Author Discusses Research on the Nutrition and Food Security Contributions of Capture Fisheries
Capture (wild caught) fisheries are undoubtedly one of the world’s important food systems, providing nearly one-fifth of the average per capita animal protein intake for more than 3.1 billion people as well as essential micronutrients—vitamins and minerals—and omega-3 fatty acids that are needed to end malnutrition and reduce the burden of communicable and non-communicable disease around the world. Yet the contributions of these fisheries to food and nutrition security remain relatively absent from a range of policy dialogues critical to helping the sector do more to end hunger and malnutrition say the authors of the new report Contribution of Fisheries to Food and Nutrition Security: Current Knowledge, Policy, and Research. Authors Abigail Bennett of Duke University’s World Food Policy Center, Pawan Patil of the World Bank, Kristin Kleisner and Doug Rader of the Environmental Defense Fund, John Virdin of the Nicholas Institute for Environmental Policy Solutions and Xavier Basurto of the Duke University Marine Lab suggest that support of capture fisheries’ contributions could require development of policies to ensure the sustainability of resources and to recognize tradeoffs and synergies between conservation and food security objectives. Developing these policies may require a better understanding of the drivers and threats to these fisheries.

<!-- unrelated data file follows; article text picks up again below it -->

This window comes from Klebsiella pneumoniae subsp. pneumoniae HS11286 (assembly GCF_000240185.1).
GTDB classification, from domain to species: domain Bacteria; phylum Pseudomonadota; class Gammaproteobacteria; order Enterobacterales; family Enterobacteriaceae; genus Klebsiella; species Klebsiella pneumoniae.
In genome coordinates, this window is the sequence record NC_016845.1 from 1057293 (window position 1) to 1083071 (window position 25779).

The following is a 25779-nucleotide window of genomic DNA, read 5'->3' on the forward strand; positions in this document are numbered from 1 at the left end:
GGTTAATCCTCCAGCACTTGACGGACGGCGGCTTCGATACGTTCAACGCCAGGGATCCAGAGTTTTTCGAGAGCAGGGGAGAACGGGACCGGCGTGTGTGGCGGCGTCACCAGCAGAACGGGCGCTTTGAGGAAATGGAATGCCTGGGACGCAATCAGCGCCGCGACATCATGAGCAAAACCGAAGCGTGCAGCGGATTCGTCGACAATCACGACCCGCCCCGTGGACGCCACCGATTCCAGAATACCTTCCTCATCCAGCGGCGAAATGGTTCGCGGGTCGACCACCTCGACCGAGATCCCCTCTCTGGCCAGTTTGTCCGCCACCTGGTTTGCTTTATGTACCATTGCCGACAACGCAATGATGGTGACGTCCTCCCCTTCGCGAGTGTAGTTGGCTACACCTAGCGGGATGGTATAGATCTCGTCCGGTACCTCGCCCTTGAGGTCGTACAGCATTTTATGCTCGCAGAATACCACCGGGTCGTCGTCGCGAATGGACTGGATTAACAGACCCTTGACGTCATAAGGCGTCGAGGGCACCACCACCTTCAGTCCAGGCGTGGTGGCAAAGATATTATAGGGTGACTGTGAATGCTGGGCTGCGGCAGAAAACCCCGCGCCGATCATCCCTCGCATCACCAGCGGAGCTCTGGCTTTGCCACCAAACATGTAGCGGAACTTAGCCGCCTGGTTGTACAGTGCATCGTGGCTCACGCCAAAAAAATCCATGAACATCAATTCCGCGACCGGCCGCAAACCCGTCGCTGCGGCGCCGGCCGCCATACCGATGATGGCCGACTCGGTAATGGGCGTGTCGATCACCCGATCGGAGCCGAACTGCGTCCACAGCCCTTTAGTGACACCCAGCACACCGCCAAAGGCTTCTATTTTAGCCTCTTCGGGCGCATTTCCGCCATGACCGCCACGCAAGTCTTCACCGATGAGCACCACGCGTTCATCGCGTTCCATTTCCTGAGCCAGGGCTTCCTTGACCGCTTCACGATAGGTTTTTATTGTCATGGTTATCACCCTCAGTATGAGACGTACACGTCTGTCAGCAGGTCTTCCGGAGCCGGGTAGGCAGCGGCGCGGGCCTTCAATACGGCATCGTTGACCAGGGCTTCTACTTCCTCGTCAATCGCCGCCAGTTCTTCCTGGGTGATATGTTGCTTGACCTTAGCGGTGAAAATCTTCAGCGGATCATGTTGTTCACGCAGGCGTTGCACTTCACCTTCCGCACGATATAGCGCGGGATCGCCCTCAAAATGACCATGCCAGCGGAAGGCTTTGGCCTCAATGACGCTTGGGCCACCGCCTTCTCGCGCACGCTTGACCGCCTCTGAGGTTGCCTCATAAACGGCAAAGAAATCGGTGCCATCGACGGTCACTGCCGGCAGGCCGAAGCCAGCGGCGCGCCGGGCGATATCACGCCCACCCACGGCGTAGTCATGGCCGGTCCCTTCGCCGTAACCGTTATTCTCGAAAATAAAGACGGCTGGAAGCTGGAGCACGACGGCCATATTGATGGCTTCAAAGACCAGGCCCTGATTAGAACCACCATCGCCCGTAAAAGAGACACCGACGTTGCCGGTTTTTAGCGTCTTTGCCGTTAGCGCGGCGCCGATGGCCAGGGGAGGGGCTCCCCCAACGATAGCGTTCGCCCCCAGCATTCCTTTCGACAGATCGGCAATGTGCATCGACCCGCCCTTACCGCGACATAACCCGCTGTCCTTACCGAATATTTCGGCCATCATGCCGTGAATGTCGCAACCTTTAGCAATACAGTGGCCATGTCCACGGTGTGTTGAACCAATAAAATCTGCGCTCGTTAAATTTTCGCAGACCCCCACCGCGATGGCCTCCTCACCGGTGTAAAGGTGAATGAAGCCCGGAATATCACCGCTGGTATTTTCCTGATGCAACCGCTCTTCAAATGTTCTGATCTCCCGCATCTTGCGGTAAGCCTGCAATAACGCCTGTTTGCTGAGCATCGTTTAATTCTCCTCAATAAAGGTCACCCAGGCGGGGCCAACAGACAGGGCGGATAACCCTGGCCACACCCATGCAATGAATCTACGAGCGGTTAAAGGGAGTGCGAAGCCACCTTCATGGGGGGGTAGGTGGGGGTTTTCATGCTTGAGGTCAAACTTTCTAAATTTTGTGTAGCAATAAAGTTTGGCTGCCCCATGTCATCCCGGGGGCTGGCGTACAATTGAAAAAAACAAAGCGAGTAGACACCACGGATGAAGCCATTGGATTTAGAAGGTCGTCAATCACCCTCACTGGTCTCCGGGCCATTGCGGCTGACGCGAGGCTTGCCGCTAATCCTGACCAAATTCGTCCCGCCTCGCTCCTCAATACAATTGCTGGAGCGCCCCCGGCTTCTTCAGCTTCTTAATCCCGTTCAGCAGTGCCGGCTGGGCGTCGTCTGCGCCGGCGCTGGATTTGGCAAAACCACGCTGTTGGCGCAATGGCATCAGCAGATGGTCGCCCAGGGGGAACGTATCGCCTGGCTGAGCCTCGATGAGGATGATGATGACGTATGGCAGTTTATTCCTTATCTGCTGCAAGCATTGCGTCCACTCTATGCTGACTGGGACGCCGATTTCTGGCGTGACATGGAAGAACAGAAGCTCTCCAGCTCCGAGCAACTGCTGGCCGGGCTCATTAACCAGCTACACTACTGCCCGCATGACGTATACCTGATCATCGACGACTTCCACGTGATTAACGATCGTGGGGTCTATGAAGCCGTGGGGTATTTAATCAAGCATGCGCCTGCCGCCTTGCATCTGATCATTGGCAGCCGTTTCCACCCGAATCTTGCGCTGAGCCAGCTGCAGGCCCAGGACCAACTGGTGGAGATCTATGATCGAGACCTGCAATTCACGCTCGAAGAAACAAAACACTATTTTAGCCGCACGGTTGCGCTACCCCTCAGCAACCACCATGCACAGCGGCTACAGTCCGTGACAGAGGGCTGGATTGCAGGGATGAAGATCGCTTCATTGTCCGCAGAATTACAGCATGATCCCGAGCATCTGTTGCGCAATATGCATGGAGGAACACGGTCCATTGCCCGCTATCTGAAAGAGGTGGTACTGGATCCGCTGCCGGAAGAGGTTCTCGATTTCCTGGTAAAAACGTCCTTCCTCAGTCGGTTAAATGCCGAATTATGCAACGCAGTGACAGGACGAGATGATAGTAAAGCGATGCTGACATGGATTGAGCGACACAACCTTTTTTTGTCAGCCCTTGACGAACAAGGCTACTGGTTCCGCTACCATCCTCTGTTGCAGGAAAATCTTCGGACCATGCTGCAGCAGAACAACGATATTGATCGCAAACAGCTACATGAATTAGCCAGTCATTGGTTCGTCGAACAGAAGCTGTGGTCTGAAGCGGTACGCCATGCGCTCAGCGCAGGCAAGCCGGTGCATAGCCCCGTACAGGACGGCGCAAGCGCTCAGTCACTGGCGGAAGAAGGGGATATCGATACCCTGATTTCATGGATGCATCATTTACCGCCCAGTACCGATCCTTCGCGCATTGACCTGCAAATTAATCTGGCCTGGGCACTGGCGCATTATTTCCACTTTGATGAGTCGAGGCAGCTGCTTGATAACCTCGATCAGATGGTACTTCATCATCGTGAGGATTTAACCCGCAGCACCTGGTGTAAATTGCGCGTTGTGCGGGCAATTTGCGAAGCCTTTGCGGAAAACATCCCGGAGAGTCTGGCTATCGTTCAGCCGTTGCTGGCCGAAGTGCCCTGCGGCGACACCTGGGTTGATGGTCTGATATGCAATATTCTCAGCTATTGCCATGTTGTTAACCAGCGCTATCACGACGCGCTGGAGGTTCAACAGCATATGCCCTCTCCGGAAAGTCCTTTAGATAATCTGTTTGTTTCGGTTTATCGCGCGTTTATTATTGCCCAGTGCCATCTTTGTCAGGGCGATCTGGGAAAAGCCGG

Nicholas Institute: Your research focused on capture fisheries’ contributions, challenges, and need for a unique policy outlook. What are the big takeaways?